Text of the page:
Admittedly, I’ve never been big on productivity hacks and tricks. Instead, I keep things pretty simple. I take a look at my planner (yes, a real paper planner—not my phone), jot down a list of things I want to get done that day, and then start hustling.
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But after hearing so much chatter about the Pomodoro Technique, I figured I should at least do my due diligence and give it a try. I listened to so many different people rant and rave about how it helped them greatly improve their focus and increase their productivity. So I thought testing it out couldn’t hurt—and, if all went well, maybe I’d even identify a new tactic for tackling my never-ending to-do list.
Needless to say, testing it out is exactly what I did. In fact, I utilized this time management method for an entire week in order to share my findings. And as any good journalist would, I kicked things back old school and used the scientific method to share my results. If only my sixth grade science teacher could see me now.
What Is the Pomodoro Technique?
The Pomodoro Technique is a time management system that encourages people to work with the time they have—rather than against it. Using this method, you break your workday into 25-minute chunks separated by five-minute breaks. These intervals are referred to as pomodoros. After about four pomodoros, you take a longer break of about 15 to 20 minutes.
The idea behind the technique is that the timer instills a sense of urgency. Rather than feeling like you have endless time in the workday to get things done and then ultimately squandering those precious work hours on distractions, you know you only have 25 minutes to make as much progress on a task as possible.
Additionally, the forced breaks help to cure that frazzled, burnt-out feeling most of us experience toward the end of the day. It’s impossible to spend hours in front of your computer without even realizing it, as that ticking timer reminds you to get up and take a breather.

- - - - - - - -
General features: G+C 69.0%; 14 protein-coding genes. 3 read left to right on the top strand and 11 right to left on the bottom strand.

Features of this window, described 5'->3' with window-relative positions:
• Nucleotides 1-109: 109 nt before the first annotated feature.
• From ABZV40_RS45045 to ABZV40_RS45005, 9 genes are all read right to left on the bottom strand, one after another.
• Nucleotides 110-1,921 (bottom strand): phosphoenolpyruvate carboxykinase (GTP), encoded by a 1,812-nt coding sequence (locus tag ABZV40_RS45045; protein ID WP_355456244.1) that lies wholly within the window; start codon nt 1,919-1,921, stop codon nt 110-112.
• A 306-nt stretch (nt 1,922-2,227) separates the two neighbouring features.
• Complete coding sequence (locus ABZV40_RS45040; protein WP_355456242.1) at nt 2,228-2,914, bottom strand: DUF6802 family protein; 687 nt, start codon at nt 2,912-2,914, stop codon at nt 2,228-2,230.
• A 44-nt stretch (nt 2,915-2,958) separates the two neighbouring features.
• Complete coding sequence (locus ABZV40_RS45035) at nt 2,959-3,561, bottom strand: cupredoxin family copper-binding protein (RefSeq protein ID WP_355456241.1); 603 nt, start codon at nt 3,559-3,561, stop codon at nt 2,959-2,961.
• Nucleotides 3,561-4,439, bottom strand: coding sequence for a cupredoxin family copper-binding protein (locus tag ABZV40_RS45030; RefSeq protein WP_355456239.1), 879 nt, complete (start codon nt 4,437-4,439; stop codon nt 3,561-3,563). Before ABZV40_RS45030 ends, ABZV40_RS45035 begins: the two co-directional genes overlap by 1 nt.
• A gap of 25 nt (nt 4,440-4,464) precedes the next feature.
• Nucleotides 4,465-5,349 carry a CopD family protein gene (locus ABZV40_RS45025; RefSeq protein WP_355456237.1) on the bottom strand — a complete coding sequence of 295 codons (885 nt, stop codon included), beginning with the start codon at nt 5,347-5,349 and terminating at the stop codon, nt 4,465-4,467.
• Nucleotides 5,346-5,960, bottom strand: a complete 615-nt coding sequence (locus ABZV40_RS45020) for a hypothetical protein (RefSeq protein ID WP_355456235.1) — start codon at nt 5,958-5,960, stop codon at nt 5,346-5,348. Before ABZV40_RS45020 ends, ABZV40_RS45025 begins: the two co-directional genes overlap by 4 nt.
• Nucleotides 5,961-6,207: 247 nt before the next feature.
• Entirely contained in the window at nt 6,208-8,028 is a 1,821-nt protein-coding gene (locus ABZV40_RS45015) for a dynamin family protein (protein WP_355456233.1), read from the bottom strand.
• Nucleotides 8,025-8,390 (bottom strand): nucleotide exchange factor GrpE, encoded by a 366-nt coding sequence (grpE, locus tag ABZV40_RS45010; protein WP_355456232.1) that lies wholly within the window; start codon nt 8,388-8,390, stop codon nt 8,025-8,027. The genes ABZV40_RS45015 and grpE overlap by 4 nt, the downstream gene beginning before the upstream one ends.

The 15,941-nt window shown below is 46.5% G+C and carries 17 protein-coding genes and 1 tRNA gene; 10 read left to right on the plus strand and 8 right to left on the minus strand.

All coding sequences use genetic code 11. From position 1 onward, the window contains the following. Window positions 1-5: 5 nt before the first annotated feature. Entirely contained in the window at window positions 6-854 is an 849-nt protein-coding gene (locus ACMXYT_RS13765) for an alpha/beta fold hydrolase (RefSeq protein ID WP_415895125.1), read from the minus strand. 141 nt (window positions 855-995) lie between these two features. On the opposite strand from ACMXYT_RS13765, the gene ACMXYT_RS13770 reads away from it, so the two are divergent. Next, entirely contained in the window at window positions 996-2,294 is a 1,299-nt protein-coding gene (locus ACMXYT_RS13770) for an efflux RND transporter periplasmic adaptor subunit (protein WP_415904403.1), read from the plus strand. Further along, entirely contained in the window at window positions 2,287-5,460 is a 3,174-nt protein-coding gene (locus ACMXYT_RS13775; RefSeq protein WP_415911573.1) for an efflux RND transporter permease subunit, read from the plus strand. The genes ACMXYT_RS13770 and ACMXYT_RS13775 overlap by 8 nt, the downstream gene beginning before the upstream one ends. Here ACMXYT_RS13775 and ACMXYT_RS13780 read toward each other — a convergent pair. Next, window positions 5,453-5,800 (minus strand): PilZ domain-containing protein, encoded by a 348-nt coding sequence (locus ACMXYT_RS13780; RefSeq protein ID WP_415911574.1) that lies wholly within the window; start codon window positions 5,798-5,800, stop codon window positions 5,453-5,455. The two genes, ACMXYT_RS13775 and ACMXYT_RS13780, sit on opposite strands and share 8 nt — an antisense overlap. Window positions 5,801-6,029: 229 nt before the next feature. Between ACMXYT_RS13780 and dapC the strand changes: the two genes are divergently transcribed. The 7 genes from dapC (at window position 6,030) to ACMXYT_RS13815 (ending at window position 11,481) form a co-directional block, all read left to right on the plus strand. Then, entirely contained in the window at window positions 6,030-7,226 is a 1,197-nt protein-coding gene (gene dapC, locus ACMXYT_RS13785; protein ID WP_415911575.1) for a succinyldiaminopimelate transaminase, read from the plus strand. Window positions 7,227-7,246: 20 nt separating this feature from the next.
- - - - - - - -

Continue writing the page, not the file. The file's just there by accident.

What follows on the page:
The concept of keeping such detailed track of my workday seemed a little cumbersome to me. So I downloaded a pomodoro timer on my phone. It made things much easier, and I highly recommend it if you’re planning on trying this yourself. If you have an iPhone, try Focus Keeper. Meanwhile, Android users can check out Pomodoro Timer Lite.
If I’m being perfectly honest, I anticipated not liking this at all. I’m the type of person who tends to sit in front of her computer and hammer out four hours of work without so much as a bathroom break.
Because I was so used to working in those long chunks of time (during which I thought I was being productive), the idea of splitting up my workday and—gasp!—wasting time on breaks seemed totally counterintuitive. How could working less actually help me accomplish more?
The premise didn’t seem like it would mesh well with me. But I went for it anyway.
Let’s just get right to the heart of the matter: My hypothesis was wrong. I actually ended up really liking this method—and it’s probably something I’ll continue to implement when I want to kick my productivity up a notch.
At first, working in such small increments felt unnatural. There were quite a few times—especially in the beginning—when I was tempted to ignore the timer and continue working. But I forced myself to stick to the format.
After some time, the technique started to really gel with me. I was focused and super productive during my work time, as I was eager to get as much completed during that 25-minute interval as I could. I didn’t find myself mindlessly scrolling through Facebook or getting sucked in by those pesky clickbait articles. And as a notorious multitasker, I noticed that I was totally zoned in on the one project at hand.
Because I was forced to get up and give myself a rest from staring at my laptop screen, I found that I actually did feel better at the end of each day. Not only did I feel like I had put in an honest day’s work, but I also felt less stressed, blurry-eyed, and cramped up.
Go figure—actually standing up a couple of times throughout the day really does help.
However, I wouldn’t be an honest journalist if I didn’t outline at least one drawback. While it worked great on the days when all of my time was my own, it became quite complicated when I had scheduled calls and meetings. I didn’t think my clients or colleagues would react too favorably to me yelling, “Be back in five! My timer just went off!” in the middle of a conversation.
So I ended up just completely deactivating my timer during these meetings—whether they were 15 minutes or an hour—and picking back up with the technique when those appointments were finished. Perhaps that means I bent the rules a bit, but I couldn’t figure out a better way to handle that situation.
All in all, I was surprised to find that I actually really liked the Pomodoro Technique, and I think it lived up to its promises of making me more focused and productive. I’m planning on using it on those days when there’s nothing in my calendar. However, I’m curious to see how well it works for someone who regularly has a lot of meetings, phone calls, and appointments.